03:21 This is why, just as a clinical pearl, always do a good eye exam in your patients and take a close look at their iris, because you may actually pick up Wilson's disease.

    03:30 I've done it a couple of times in my own patients.

    03:33 The treatment is penicillamine.

    03:35 Now, penicillamine chelates copper out of the blood.

    03:39 So if you can give them penicillamine early enough, you can actually treat the movement disorder associated with Wilson's disease.

    03:47 Restless leg syndrome is a common movement disorder characterized by an uncomfortable urge to move the legs during sleep or other periods of inactivity, and which is relieved by moving the legs.

    03:59 The cause is unknown. In approximately 50% of the cases there is a family history of RLS.

    04:07 Comorbid conditions which are commonly associated include low iron stores, uremia, neuropathy, spinal cord disease, and pregnancy.

    04:18 The pathophysiology may involve reduced central iron stores or alterations in dopaminergic pathways and other neurotransmitters.

    04:27 For treatment, iron supplementation is given if the serum ferritin is less than 75 micrograms per liter, and/or if transferrin saturation is less than 20 percent.

    04:36 Alpha-2-delta calcium channel ligands like gabapentin enacarbil and pregabalin are considered first-line therapies; they inhibit calcium mediated neurotransmitter release, but their actual role in RLS is unknown.

    04:51 Dopamine agonists, such as pramipexole, ropinirole, are effective in the treatment of RLS.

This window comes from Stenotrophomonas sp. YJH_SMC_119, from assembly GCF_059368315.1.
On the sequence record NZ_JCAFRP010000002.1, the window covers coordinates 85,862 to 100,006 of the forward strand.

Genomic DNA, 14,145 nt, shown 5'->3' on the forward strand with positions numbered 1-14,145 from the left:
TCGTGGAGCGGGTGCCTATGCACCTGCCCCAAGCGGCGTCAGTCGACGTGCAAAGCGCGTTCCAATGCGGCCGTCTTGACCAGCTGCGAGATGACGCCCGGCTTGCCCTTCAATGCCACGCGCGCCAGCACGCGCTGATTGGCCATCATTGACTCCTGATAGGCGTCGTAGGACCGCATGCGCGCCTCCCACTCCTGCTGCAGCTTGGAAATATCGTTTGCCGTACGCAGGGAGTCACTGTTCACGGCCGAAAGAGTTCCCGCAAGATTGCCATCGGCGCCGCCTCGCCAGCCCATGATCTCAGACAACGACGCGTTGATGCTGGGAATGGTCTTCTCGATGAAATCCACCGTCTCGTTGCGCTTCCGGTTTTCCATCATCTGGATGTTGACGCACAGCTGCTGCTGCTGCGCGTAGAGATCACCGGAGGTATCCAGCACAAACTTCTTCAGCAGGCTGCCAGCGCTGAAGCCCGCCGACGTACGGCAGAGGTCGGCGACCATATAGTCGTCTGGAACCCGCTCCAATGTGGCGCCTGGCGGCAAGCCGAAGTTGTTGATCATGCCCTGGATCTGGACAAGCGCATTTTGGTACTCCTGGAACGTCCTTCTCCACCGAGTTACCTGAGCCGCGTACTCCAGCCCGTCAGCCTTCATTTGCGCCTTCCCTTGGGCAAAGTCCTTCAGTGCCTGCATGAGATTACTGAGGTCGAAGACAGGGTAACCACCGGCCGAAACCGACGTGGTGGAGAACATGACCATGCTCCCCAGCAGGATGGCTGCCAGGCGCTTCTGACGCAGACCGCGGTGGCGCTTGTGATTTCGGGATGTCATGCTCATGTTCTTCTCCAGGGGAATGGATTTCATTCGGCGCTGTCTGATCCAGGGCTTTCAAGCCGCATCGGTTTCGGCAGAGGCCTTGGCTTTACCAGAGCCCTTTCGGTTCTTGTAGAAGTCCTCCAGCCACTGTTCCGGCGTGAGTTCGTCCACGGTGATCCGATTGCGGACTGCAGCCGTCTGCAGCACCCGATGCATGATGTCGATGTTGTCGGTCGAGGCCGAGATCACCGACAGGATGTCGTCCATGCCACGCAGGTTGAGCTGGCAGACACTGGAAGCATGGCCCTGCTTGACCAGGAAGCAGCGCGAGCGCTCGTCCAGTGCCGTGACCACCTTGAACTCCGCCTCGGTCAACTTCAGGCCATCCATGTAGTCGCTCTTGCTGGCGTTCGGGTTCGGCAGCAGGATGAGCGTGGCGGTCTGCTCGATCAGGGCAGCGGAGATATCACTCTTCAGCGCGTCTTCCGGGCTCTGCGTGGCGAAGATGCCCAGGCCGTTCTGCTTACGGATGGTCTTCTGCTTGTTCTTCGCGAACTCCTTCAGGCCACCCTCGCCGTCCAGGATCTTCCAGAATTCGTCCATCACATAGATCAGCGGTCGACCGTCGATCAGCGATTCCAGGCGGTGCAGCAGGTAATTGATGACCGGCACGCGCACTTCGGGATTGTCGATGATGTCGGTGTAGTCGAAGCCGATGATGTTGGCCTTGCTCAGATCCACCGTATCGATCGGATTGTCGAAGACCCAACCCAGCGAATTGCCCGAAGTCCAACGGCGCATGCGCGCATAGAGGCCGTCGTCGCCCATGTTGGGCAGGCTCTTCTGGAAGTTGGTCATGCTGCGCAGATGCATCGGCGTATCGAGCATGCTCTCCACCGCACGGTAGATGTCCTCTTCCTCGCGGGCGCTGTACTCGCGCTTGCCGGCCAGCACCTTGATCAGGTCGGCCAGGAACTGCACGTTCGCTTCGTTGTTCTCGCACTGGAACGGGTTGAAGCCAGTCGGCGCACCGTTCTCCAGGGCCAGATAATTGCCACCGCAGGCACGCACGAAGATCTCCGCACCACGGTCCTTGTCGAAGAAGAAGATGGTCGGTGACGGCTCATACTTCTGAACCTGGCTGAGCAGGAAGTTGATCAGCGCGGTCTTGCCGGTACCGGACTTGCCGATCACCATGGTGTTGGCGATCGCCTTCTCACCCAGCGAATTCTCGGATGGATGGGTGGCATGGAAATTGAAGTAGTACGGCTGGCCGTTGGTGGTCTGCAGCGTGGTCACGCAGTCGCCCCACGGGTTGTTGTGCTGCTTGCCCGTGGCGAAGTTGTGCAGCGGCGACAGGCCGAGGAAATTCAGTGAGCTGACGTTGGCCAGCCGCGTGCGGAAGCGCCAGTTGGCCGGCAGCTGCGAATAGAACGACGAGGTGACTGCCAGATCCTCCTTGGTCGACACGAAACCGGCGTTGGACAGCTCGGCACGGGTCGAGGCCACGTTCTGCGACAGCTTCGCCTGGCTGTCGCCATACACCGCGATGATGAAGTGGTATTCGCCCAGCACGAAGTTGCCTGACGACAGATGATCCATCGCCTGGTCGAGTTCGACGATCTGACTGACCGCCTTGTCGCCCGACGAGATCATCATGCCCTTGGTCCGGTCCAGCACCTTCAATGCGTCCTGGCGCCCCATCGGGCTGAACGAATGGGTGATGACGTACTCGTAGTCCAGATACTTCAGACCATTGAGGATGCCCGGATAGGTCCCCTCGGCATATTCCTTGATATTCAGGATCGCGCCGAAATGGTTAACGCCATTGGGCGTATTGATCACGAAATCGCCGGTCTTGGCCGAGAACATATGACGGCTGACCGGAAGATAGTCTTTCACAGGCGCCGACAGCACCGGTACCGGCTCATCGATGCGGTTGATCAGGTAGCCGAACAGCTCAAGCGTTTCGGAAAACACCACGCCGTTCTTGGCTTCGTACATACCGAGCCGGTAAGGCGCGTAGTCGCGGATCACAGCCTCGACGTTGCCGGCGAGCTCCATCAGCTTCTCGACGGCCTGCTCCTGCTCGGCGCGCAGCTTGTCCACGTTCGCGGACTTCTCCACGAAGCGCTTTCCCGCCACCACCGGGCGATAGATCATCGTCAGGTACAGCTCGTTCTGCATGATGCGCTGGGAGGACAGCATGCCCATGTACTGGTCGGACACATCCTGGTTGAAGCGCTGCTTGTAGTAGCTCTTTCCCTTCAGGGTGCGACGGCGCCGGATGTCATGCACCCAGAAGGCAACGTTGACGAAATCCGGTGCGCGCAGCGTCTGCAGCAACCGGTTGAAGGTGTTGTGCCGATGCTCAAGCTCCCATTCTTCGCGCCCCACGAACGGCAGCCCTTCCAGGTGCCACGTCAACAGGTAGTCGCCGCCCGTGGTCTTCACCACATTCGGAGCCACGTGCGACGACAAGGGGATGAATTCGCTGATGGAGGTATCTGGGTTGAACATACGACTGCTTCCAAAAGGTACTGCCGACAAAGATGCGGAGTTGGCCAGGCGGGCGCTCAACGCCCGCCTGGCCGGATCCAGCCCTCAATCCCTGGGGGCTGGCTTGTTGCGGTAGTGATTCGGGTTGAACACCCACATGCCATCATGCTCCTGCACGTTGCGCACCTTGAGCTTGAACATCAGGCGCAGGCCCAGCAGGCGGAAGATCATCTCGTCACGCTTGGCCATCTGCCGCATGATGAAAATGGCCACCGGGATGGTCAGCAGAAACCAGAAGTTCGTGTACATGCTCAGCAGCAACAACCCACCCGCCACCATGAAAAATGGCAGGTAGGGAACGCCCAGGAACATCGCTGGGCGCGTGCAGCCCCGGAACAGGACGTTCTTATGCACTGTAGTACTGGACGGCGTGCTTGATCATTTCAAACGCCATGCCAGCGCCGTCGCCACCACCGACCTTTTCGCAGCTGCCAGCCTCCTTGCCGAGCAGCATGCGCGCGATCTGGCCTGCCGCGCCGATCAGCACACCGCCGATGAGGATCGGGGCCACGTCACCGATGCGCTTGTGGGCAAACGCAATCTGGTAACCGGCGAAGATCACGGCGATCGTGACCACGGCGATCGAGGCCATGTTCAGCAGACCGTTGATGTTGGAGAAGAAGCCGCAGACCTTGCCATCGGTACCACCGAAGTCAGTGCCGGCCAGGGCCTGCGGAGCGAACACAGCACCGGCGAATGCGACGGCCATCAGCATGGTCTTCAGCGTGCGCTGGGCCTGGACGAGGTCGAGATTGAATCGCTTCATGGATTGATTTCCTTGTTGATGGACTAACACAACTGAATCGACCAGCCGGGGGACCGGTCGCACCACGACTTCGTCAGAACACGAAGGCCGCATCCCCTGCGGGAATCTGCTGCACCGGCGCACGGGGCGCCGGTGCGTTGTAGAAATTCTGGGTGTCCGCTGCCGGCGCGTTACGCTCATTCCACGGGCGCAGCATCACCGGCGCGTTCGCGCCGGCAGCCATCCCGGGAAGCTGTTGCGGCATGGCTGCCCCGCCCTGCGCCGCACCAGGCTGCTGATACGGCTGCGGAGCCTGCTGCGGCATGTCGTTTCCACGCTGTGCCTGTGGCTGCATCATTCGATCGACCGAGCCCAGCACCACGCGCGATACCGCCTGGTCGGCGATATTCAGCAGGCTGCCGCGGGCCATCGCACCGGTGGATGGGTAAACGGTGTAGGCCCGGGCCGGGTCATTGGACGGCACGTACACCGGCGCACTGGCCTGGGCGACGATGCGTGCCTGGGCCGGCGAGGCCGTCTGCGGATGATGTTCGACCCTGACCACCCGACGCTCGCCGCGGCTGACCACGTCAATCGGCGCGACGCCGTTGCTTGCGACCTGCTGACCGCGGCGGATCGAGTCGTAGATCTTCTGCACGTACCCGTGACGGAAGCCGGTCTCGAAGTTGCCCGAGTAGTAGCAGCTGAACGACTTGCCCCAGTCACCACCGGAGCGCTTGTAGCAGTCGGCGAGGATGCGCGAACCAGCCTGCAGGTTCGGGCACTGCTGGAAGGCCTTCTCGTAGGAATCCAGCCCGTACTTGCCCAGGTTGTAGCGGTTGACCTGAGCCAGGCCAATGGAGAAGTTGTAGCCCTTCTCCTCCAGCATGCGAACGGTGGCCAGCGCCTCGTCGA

04:56 Carbamazepine (Tegretol) may also be useful in the treatment. Opioids are reserved for treatment of severe RLS but must be used cautiously because of side effects and potential for abuse.

    05:10 Next we're going to talk about dystonia.

    05:12 Dystonia refers to sustained or intermittent muscle contractions, usually focal.

    05:16 Examples include: retrocollis, torticollis, opisthotonus, hyperextension of the arms or legs, blepharospasm, and jaw dystonia.

    05:25 Examples of opisthotonos and retrocollis are shown in this slide.

    05:29 There are many types and multiple causes of dystonia; most are idiopathic, but they may be acquired, as in certain CNS pathologies or by certain drugs.

    05:39 Inherited causes are rare.

    05:41 The most prevalent form of dystonia is idiopathic cervical dystonia.

    05:45 The pathogenesis is uncertain, but two mechanisms are suggested.

    05:49 Abnormal dopaminergic activity in the basal ganglia is likely, since dopamine receptor antagonists such as antipsychotic drugs and metoclopramide can cause dystonia.

    05:59 Abnormal cholinergic activity is also a strong possibility, since anticholinergic therapy can be effective.

    06:07 For the treatment of acute drug-induced dystonia in adults: stop or change the drug and give anticholinergics, such as trihexyphenidyl or benztropine.

    06:17 For other dystonias in adults, if it is drug-induced when it also called ā€œtardive dystonia,ā€ although some authors consider it a type of tardive dyskinesia: Stop or change the drug if possible.

    06:28 For the remaining types of dystonias, a trial of levodopa should be tried, to exclude a rare dopa-responsive dystonia.

    06:36 Botulinum toxin injection is the preferred therapy.

    06:40 If that is not possible, or if there is not a good response, the benzodiazepines and anticholinergics are used.